It must thus be a means of strengthening the ambition of all countries as of 2015 and into the long-term, offering solutions to implement a low-carbon development strategy.

The Agenda for action is part of the legacy of the United Nations Climate Summit, held in New York in September 2014, and aims to continue and broaden this process. At the Summit, broad coalitions of public and private actors were able to demonstrate their leadership as regards climate action, and announce the launch of about 30 significant initiatives such as the Alliance for a Climate-Smart Agriculture, the Building Efficiency Accelerator, the Portfolio Decarbonization Coalition, etc.

Concretely, businesses could engage by :
- Making individual commitments to reduce greenhouse gas (GHG) emissions ;
- Actively supporting the implementation of public policies for combating climate change and developing low-carbon economies ;
- Committing to large-scale cooperative and multi-stakeholder initiatives, including the ones launched at the New York Summit ;
- and by creating sectoral roadmaps by 2050, in the sectors which produce the most greenhouse gas emissions.

We will work to help mobilize new partners and contribute to the visibility of their efforts and commitments, throughout 2015 and in Paris. We also invite all governments and civil society stakeholders, including businesses, local government bodies and NGOs, to support and strengthen this Action Agenda.

Ladies and Gentlemen, Dear Friends,

To sum up, France views the climate challenge not only as the need to share the emissions burden, but also as an opportunity to create jobs and wealth and to invent new modes of production and consumption, in other words, an opportunity to create green growth.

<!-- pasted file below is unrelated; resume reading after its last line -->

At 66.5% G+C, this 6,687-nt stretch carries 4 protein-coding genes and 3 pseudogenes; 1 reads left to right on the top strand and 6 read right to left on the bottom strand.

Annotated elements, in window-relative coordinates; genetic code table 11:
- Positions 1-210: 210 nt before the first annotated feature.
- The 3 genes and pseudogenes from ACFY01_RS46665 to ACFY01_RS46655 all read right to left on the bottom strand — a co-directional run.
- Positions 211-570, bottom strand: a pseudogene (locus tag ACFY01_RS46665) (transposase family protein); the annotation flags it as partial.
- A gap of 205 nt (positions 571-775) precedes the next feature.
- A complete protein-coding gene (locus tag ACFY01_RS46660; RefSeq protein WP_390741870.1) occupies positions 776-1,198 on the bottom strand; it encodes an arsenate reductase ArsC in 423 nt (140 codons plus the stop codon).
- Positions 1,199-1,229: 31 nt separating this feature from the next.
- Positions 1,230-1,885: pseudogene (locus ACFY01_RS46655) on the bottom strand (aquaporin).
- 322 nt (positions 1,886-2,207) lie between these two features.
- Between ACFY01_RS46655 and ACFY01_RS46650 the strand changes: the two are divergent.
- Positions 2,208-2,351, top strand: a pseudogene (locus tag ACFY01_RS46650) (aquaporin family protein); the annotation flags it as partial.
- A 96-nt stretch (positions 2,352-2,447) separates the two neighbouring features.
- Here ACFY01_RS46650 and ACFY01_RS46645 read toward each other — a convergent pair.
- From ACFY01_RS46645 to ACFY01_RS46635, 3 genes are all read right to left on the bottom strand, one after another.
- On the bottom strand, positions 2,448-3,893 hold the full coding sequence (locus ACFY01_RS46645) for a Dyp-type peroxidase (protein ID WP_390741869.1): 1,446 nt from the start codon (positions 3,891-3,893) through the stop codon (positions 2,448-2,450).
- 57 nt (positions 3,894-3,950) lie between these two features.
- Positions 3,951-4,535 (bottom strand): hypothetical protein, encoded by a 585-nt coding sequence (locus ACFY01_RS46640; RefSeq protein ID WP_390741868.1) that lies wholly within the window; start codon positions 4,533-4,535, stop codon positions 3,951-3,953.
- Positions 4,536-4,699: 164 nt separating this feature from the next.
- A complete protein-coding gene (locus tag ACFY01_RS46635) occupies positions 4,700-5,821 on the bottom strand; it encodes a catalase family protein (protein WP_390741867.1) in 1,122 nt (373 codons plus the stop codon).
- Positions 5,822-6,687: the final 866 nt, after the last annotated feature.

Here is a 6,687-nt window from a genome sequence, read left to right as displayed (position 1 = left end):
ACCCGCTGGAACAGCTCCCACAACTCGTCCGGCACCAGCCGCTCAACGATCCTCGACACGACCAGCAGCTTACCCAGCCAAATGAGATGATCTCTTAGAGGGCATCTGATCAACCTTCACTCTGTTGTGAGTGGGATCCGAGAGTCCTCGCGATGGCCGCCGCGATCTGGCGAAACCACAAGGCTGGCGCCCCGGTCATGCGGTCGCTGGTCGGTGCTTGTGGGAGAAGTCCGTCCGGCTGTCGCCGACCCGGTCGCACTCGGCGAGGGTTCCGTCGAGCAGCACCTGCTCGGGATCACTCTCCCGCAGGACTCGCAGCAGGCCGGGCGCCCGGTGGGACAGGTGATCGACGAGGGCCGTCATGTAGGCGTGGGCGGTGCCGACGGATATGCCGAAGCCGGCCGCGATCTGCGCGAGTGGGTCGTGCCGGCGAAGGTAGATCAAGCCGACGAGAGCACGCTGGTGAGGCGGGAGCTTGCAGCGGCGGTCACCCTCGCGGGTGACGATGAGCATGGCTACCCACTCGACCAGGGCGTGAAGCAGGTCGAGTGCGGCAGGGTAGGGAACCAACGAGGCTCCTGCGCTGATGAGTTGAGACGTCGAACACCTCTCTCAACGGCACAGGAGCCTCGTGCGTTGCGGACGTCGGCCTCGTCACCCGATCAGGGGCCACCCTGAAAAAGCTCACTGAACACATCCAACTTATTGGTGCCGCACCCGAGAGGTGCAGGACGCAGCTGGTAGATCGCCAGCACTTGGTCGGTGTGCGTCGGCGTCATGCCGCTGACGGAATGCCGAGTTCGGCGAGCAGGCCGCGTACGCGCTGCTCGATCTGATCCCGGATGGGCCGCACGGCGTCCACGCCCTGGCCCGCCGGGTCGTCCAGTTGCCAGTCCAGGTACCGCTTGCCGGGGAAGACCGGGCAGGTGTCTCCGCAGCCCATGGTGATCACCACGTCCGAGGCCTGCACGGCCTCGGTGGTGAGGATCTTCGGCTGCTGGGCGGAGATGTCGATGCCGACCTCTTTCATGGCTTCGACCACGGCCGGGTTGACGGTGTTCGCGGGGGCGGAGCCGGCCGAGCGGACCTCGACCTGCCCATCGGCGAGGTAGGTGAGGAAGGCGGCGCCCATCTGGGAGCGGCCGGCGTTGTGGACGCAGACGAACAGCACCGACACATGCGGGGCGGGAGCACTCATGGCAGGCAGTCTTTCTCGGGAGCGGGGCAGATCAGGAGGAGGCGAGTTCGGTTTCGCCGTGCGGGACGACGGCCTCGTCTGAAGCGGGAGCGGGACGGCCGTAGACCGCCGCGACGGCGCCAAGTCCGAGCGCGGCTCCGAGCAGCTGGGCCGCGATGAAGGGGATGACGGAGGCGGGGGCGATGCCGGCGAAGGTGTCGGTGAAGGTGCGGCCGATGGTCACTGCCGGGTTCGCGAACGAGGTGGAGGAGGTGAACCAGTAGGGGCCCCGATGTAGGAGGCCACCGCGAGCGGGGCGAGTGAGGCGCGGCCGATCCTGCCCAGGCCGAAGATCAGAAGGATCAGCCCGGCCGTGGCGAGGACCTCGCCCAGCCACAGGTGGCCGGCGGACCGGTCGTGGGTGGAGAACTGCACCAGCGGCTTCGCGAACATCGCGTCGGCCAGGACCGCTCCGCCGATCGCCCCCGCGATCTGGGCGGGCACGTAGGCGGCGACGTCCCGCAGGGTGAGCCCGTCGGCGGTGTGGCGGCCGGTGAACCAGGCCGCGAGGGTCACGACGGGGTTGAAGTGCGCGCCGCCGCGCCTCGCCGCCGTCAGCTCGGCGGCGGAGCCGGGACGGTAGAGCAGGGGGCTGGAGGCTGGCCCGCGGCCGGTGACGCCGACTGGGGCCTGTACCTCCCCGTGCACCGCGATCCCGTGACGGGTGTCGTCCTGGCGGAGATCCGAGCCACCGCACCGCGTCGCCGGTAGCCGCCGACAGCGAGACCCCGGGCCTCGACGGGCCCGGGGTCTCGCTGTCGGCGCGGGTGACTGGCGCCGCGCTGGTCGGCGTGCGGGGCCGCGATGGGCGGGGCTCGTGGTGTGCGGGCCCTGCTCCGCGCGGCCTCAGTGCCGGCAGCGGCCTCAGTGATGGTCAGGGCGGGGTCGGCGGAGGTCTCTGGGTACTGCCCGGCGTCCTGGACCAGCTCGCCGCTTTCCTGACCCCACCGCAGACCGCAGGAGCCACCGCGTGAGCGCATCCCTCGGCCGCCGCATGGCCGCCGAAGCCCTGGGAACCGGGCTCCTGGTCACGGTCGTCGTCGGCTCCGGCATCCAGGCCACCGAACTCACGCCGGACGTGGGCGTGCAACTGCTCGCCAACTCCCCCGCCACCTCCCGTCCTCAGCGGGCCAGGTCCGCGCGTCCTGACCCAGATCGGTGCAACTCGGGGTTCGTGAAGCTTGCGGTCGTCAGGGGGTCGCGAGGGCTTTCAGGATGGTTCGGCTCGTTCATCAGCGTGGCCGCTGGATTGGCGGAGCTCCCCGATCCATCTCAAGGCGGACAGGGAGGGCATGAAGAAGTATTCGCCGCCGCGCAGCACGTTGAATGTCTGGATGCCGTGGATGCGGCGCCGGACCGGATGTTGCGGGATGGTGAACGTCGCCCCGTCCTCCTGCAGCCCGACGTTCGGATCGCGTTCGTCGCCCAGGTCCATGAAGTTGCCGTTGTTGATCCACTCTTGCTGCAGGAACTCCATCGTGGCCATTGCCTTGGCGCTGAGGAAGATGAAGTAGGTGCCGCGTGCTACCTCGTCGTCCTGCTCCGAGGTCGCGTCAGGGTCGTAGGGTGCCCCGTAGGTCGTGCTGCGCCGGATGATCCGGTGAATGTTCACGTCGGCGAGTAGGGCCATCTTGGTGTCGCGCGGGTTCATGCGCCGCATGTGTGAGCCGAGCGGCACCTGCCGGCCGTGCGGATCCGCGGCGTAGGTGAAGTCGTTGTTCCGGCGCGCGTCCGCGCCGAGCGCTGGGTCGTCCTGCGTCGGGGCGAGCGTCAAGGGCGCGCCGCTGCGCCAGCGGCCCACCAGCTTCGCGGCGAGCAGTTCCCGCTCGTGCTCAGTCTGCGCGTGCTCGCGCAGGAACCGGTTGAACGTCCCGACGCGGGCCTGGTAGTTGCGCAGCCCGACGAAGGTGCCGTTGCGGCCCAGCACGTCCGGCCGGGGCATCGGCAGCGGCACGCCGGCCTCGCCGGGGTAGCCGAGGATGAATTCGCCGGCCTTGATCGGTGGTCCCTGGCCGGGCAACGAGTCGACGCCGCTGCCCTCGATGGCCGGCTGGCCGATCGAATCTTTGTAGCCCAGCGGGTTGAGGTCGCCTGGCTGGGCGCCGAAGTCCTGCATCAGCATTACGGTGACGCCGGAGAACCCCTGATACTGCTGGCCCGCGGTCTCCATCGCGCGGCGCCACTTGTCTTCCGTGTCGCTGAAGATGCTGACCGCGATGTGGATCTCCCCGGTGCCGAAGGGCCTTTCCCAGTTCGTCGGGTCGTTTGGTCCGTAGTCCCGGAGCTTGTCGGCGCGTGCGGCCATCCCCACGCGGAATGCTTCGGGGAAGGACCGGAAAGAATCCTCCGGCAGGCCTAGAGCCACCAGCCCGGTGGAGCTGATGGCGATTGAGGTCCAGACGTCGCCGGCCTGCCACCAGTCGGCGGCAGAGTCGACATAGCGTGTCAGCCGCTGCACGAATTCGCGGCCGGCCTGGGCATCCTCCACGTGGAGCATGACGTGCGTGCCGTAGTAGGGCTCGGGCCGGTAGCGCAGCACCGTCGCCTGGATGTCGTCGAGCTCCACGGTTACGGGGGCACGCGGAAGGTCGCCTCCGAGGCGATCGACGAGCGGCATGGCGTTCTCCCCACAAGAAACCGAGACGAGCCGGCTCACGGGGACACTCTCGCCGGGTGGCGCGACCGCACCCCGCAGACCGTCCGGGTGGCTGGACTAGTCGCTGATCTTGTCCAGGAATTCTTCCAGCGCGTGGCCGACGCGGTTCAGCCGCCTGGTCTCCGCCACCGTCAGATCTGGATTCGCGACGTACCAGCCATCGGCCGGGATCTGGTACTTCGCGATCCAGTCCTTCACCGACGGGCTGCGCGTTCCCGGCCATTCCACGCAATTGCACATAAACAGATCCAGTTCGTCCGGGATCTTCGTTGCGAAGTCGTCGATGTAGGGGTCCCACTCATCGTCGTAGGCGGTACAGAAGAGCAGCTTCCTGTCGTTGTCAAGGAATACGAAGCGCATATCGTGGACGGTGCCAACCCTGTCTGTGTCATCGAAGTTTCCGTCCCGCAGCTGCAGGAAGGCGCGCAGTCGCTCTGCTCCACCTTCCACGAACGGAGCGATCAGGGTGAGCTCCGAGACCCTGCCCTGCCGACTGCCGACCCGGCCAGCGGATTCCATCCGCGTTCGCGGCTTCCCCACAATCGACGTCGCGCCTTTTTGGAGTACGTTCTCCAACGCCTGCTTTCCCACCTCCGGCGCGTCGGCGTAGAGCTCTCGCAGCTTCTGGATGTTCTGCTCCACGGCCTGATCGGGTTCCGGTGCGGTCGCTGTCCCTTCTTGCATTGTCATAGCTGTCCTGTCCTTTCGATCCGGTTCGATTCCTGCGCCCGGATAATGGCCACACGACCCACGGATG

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Le Forum économique international à Saint-Pétersbourg (SPIEF)

Le SPIEF réunit les principaux décideurs des puissances économiques émergentes afin d’identifier et de statuer sur les principaux défis de la Russie, des marchés émergents, et du monde en général, tout en encourageant les communautés à trouver des buts communs et à établir des cadres pour forger des solutions qui constitueront des moteurs de la croissance et un agenda de stabilité.

Le Forum économique international de Saint-Pétersbourg (SPIEF) a lieu chaque année depuis 1997. Depuis 2006, le SPIEF se tient sous le patronage et avec la participation du Président de la Fédération de Russie.

Le SPIEF est une plate-forme visant à évoquer les questions économiques clés auxquelles font face la Russie, les marchés émergents et le monde en général.

Au cours de la dernière décennie, le Forum s’est imposé comme un réseau d’affaires mondial de premier plan, attirant plus de 7500 participants russes et internationaux, y compris des dirigeants et des hommes d’affaires des puissances économiques émergentes, ainsi que des personnalités mondiales de premier plan des milieux universitaires, des médias et de la société civile.

publié le 26/06/2015